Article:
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July 22, 2011

America’s Marriage Debate Depends on Civil Society

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As recent events in New York show, the marriage debate in America takes place amid serious political and legal fault lines. But efforts to defend and strengthen this bedrock institution ultimately depend on how marriage is understood, articulated, and practiced in civil society.

As an undergraduate at Duke University, I spent the better part of senior year preparing for two related challenges: my senior thesis and marriage. My thesis, written for the public policy department, focused on the effects of marriage and divorce law.

While I was writing it, my soon-to-be fiancée and I were going through pre-engagement counseling with our pastor. A month before graduation, I submitted the thesis for Duke’s approval and popped the question to Karin.

Thankfully, both said yes.

Since those days, social scientists have mounted more and more research confirming the substantial social and economic effects of marriage and divorce. Studies show that a healthy marriage is associated with higher income, home ownership, and accumulation of assets and savings.

Strong marriage also correlates with positive outcomes for children, including higher academic achievement; improved mental and emotional health; lower risk of substance abuse and violent delinquency; and delayed sexual activity and risk behavior. Being raised by married parents reduces a child’s probability of living in poverty by about 80 percent. And according to a joint report from the Institute for American Values and several other organizations, family fragmentation costs U.S. taxpayers at least $112 billion each year.

On these social and economic grounds alone, government has a significant interest in safeguarding, respecting, and protecting traditional marriage. In his new paper, “A Marshall Plan for Marriage,” Heritage Foundation Senior Fellow Chuck Donovan outlines how federal and state officials could do just that.

Such policy recommendations send important signals about the significance of marriage for the welfare of society. But when it comes to strengthening marriage, government can do only so much.

Marriage, after all, is a pre-political institution. It wasn’t created by civil government, and doesn’t depend on civil government for its existence. Marriage is a relationship that deserves the protection of government, but the current debate is about much more than the public benefits and legal definition of marriage.

At its heart, the marriage debate in America is about the meaning of a certain relationship. This is a conversation about the purposes of a particular kind of commitment and how our most basic views about the meaning and purpose of love, sex, and marriage are formed in civil society—by what we observe from our parents growing up, what’s discussed around the dinner table, what’s heard and practiced in our places of worship.

Any hope of strengthening marriage and reducing the prevalence of divorce and out-of-wedlock births must rely on institutions such as the family and church. These are the kind of institutions that are well equipped to form habits, shape opinions, mold desires, cultivate healthy relationships, and exercise moral authority. Pastors and church leaders, especially, wield great influence in shaping parishioners’ understandings of and expectations for marriage. Premarital counseling likely is where they encounter the most pointed instruction. This was true for Karin and me in the months before our engagement and marriage.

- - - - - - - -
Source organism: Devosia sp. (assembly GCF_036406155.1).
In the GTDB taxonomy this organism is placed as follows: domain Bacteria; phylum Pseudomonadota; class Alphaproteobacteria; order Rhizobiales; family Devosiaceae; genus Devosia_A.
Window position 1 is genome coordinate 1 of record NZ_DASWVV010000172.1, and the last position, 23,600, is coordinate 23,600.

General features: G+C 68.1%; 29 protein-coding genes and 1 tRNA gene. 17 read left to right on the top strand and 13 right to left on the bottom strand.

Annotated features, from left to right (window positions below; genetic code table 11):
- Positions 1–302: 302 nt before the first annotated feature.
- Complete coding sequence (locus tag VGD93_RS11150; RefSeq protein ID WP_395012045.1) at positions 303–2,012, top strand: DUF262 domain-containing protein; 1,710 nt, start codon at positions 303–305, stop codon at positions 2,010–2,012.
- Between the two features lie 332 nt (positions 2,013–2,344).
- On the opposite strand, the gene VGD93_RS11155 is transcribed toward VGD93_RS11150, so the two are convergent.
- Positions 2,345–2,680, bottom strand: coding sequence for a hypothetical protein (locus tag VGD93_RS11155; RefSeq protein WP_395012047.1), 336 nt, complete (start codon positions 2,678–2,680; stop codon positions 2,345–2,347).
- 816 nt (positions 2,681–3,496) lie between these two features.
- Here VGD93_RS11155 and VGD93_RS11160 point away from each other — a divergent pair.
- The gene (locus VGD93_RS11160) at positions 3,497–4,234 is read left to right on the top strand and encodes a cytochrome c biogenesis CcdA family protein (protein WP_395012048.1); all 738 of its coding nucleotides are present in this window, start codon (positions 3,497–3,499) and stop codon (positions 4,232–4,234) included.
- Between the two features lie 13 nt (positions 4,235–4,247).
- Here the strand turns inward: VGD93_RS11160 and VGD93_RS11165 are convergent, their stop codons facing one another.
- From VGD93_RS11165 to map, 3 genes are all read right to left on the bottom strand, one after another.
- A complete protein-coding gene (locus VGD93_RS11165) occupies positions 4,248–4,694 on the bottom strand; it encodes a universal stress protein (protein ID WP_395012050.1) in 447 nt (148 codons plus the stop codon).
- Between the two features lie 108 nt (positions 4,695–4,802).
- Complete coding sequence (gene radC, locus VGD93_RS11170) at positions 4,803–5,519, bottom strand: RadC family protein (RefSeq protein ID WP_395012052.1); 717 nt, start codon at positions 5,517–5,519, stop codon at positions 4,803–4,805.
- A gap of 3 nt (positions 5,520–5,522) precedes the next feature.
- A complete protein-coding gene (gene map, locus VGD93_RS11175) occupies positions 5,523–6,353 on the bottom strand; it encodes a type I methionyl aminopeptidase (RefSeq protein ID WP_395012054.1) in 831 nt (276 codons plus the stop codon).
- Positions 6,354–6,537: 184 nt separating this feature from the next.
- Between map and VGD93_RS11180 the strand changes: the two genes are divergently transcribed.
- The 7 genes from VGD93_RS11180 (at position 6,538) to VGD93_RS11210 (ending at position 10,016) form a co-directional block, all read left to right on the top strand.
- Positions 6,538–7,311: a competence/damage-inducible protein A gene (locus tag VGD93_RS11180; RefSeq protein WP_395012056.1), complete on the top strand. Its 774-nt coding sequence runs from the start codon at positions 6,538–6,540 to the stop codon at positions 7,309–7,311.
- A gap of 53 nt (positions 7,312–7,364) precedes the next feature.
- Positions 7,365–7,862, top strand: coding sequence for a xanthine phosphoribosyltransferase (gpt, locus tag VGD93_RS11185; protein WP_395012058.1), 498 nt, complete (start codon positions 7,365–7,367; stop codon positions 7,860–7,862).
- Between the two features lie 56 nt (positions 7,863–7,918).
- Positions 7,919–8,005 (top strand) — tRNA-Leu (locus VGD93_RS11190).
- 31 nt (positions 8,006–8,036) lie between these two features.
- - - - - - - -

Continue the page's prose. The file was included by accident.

Unfortunately, only 25 percent to 33 percent of marrying couples receive premarital counseling. Although a majority of clergy rank premarital counseling as high in importance, couples often don’t leave enough time before the wedding date to go to more than three one-hour counseling sessions.

This is one reason why, in the attempt to strengthen marriage in America, the nonprofit organization Marriage Savers focuses primarily on pastors and the way they prepare members of their congregations for marriage. Since 1986, Marriage Savers has helped more than 200 churches form Community Marriage Policies. Participating pastors pledge to recruit and sustain “mentor couples” within their congregations. The pastors also agree to refuse to marry any couple who hasn’t had significant premarital preparation from both clergy and a mentor couple. The results are impressive: Churches with Community Marriage Policies have seen reduced divorce rates and improved marital relationships.

By strengthening marriage, private counseling sessions significantly contribute to the common good. Successful community-based efforts such as Marriage Savers not only shape hearts, minds, and relationships, but also help provide spouses and their children with a buffer against poverty or other social ills.

Policymakers need to understand the public good of traditional marriage. They need to work to protect and encourage it in law. Winning the public debate over the meaning of marriage, however, also requires the effective engagement of civil society.

Before Karin and I married, my research on the negative economic and social effects of divorce sobered me. But even more effective was the positive instruction about successful marriage that we received in pastoral counseling before we got engaged. We learned not only the purposes of marriage, but also how to create a budget, communicate effectively, and avoid personal insults when arguing. Just as important as public efforts to fight for marriage may be the need to train couples to fight well within it.

Ryan Messmore is the William E. Simon fellow in religion and a free society at The Heritage Foundation.

First appeared in First Things

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